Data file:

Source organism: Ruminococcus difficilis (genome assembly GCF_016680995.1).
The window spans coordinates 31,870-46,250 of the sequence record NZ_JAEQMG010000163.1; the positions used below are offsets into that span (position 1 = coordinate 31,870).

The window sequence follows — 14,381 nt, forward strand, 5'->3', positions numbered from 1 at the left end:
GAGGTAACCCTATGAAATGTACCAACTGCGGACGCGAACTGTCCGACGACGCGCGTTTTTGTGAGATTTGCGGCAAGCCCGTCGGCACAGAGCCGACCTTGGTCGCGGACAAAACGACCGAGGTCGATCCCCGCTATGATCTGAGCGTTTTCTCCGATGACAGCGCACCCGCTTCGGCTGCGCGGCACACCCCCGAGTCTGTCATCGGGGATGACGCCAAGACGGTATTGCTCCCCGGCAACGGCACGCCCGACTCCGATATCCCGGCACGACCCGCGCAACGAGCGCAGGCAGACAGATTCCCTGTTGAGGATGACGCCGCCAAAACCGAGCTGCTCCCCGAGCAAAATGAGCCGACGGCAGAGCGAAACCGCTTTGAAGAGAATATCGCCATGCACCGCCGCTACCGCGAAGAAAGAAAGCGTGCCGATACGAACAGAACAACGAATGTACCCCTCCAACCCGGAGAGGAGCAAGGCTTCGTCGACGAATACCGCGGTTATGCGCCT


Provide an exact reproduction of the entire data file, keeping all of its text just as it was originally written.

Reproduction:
Source organism: Ruminococcus difficilis (genome assembly GCF_016680995.1).
The window spans coordinates 31,870-46,250 of the sequence record NZ_JAEQMG010000163.1; the positions used below are offsets into that span (position 1 = coordinate 31,870).

The window sequence follows — 14,381 nt, forward strand, 5'->3', positions numbered from 1 at the left end:
GAGGTAACCCTATGAAATGTACCAACTGCGGACGCGAACTGTCCGACGACGCGCGTTTTTGTGAGATTTGCGGCAAGCCCGTCGGCACAGAGCCGACCTTGGTCGCGGACAAAACGACCGAGGTCGATCCCCGCTATGATCTGAGCGTTTTCTCCGATGACAGCGCACCCGCTTCGGCTGCGCGGCACACCCCCGAGTCTGTCATCGGGGATGACGCCAAGACGGTATTGCTCCCCGGCAACGGCACGCCCGACTCCGATATCCCGGCACGACCCGCGCAACGAGCGCAGGCAGACAGATTCCCTGTTGAGGATGACGCCGCCAAAACCGAGCTGCTCCCCGAGCAAAATGAGCCGACGGCAGAGCGAAACCGCTTTGAAGAGAATATCGCCATGCACCGCCGCTACCGCGAAGAAAGAAAGCGTGCCGATACGAACAGAACAACGAATGTACCCCTCCAACCCGGAGAGGAGCAAGGCTTCGTCGACGAATACCGCGGTTATGCGCCT